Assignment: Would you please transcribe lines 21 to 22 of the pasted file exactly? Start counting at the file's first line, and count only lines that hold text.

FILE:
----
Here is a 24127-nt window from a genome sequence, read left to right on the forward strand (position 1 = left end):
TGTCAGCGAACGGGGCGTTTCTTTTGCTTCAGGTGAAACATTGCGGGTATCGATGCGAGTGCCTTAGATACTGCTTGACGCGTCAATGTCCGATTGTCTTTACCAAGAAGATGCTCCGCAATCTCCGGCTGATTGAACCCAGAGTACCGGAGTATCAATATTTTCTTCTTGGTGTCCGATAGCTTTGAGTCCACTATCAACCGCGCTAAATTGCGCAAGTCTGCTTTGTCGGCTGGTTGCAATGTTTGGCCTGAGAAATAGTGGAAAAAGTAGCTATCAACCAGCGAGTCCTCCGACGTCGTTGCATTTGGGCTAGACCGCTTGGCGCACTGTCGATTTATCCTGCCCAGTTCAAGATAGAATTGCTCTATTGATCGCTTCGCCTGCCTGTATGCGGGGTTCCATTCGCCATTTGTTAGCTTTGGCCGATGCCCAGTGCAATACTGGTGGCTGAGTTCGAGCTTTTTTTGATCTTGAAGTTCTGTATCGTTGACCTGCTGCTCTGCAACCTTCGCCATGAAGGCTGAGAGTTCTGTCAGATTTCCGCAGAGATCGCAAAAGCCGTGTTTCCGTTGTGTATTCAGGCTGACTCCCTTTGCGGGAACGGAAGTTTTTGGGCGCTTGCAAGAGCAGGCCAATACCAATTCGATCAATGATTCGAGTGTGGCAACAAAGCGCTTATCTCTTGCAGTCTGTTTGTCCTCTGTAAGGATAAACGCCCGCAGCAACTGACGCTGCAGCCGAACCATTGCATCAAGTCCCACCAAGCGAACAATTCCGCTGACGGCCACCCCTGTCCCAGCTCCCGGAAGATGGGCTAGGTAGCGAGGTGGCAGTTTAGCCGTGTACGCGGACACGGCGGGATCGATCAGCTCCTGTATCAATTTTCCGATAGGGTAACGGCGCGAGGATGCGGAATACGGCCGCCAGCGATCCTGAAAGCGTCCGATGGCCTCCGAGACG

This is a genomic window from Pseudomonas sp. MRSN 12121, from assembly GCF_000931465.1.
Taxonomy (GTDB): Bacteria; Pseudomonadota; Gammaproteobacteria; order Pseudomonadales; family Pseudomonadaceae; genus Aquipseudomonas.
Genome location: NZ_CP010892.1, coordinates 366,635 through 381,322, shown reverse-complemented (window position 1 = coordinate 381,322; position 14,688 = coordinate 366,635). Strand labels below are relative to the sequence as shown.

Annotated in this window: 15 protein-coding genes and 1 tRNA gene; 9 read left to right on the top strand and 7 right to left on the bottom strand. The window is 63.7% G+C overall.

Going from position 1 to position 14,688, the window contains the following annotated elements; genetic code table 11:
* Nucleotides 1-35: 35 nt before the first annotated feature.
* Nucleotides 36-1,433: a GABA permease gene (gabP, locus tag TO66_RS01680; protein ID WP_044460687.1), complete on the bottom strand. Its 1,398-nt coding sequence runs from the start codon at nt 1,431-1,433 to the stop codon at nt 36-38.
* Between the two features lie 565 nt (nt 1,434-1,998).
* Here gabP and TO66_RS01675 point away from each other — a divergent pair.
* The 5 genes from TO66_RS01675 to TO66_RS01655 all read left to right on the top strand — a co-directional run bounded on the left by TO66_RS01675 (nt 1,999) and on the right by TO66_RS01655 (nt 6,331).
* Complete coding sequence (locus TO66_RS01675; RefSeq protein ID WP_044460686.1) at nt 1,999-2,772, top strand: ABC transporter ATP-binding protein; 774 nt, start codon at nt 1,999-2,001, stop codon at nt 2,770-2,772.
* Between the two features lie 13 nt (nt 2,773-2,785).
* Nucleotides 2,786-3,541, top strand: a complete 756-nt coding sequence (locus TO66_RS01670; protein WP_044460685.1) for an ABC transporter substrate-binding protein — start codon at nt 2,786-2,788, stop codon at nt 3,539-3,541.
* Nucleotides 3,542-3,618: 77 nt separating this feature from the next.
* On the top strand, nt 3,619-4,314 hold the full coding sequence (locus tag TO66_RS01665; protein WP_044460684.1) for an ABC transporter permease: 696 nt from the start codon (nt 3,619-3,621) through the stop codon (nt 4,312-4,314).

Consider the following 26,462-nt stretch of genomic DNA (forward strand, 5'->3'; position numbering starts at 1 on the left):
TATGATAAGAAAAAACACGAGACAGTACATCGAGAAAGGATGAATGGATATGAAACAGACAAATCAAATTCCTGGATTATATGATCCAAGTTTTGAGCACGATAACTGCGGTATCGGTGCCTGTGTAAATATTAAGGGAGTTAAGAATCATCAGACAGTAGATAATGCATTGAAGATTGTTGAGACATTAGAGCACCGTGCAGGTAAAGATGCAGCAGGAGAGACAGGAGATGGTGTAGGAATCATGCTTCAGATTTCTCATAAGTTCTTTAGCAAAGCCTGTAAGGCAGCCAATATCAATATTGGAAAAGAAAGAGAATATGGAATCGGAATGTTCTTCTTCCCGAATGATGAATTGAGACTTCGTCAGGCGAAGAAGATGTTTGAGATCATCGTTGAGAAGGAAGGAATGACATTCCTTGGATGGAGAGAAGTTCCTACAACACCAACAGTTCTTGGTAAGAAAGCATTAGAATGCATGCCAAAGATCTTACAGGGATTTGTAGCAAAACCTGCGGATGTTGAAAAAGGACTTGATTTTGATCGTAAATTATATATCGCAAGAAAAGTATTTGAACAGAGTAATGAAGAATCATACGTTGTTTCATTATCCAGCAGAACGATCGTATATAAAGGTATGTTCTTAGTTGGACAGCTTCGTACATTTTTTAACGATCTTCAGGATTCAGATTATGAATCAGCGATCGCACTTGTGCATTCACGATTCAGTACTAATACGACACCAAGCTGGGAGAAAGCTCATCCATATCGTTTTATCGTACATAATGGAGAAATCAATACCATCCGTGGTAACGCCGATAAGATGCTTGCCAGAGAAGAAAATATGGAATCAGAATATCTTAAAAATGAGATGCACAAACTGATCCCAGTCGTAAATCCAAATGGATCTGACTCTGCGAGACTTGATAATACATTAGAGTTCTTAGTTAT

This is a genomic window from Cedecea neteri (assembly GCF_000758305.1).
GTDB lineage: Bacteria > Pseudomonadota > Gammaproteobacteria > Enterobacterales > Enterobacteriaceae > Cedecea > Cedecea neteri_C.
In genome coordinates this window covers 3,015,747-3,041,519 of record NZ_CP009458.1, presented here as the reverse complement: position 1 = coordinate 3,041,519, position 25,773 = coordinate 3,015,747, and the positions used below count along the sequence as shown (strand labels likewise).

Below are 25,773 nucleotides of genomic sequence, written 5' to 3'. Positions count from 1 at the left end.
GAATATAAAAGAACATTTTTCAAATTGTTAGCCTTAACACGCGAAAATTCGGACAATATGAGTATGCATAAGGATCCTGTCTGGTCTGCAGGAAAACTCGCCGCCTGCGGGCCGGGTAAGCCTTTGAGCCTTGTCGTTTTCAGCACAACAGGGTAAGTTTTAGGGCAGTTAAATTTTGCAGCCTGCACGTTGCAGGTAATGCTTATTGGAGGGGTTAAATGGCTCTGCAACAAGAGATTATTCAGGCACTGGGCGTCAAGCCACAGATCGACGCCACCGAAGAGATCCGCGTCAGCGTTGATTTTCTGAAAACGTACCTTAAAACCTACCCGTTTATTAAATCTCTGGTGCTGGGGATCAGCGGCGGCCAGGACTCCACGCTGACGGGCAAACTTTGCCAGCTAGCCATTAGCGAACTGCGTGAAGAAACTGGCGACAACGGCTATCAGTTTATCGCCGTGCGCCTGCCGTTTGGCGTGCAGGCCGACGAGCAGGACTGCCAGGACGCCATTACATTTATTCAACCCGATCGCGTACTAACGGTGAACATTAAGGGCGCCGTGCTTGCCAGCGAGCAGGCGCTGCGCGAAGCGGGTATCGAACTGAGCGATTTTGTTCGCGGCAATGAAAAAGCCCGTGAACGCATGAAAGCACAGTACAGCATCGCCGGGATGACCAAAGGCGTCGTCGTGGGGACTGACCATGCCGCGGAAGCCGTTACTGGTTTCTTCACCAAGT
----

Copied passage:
GTDB lineage: Bacteria > Pseudomonadota > Gammaproteobacteria > Enterobacterales > Enterobacteriaceae > Cedecea > Cedecea neteri_C.
In genome coordinates this window covers 3,015,747-3,041,519 of record NZ_CP009458.1, presented here as the reverse complement: position 1 = coordinate 3,041,519, position 25,773 = coordinate 3,015,747, and the positions used below count along the sequence as shown (strand labels likewise).